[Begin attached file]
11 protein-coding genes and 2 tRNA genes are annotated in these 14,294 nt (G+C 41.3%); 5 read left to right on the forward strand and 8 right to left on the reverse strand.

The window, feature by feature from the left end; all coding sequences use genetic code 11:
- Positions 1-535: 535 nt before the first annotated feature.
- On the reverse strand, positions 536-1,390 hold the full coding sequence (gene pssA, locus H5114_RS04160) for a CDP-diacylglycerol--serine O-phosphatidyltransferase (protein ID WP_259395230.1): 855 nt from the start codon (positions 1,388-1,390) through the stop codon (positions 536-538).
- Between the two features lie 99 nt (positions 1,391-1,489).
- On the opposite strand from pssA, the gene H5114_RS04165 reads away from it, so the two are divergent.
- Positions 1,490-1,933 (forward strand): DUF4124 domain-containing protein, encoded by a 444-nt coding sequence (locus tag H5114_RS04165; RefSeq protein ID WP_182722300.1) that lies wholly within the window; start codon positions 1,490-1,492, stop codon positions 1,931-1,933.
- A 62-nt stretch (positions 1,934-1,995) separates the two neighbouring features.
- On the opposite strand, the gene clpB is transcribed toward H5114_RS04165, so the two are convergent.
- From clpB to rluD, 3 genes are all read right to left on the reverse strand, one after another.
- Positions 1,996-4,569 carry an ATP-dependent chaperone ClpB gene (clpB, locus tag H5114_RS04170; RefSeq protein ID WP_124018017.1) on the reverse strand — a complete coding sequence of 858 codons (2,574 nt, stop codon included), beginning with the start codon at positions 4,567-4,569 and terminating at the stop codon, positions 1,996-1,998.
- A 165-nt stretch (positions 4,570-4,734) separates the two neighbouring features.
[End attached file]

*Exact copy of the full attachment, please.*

11 protein-coding genes and 2 tRNA genes are annotated in these 14,294 nt (G+C 41.3%); 5 read left to right on the forward strand and 8 right to left on the reverse strand.

The window, feature by feature from the left end; all coding sequences use genetic code 11:
- Positions 1-535: 535 nt before the first annotated feature.
- On the reverse strand, positions 536-1,390 hold the full coding sequence (gene pssA, locus H5114_RS04160) for a CDP-diacylglycerol--serine O-phosphatidyltransferase (protein ID WP_259395230.1): 855 nt from the start codon (positions 1,388-1,390) through the stop codon (positions 536-538).
- Between the two features lie 99 nt (positions 1,391-1,489).
- On the opposite strand from pssA, the gene H5114_RS04165 reads away from it, so the two are divergent.
- Positions 1,490-1,933 (forward strand): DUF4124 domain-containing protein, encoded by a 444-nt coding sequence (locus tag H5114_RS04165; RefSeq protein ID WP_182722300.1) that lies wholly within the window; start codon positions 1,490-1,492, stop codon positions 1,931-1,933.
- A 62-nt stretch (positions 1,934-1,995) separates the two neighbouring features.
- On the opposite strand, the gene clpB is transcribed toward H5114_RS04165, so the two are convergent.
- From clpB to rluD, 3 genes are all read right to left on the reverse strand, one after another.
- Positions 1,996-4,569 carry an ATP-dependent chaperone ClpB gene (clpB, locus tag H5114_RS04170; RefSeq protein ID WP_124018017.1) on the reverse strand — a complete coding sequence of 858 codons (2,574 nt, stop codon included), beginning with the start codon at positions 4,567-4,569 and terminating at the stop codon, positions 1,996-1,998.
- A 165-nt stretch (positions 4,570-4,734) separates the two neighbouring features.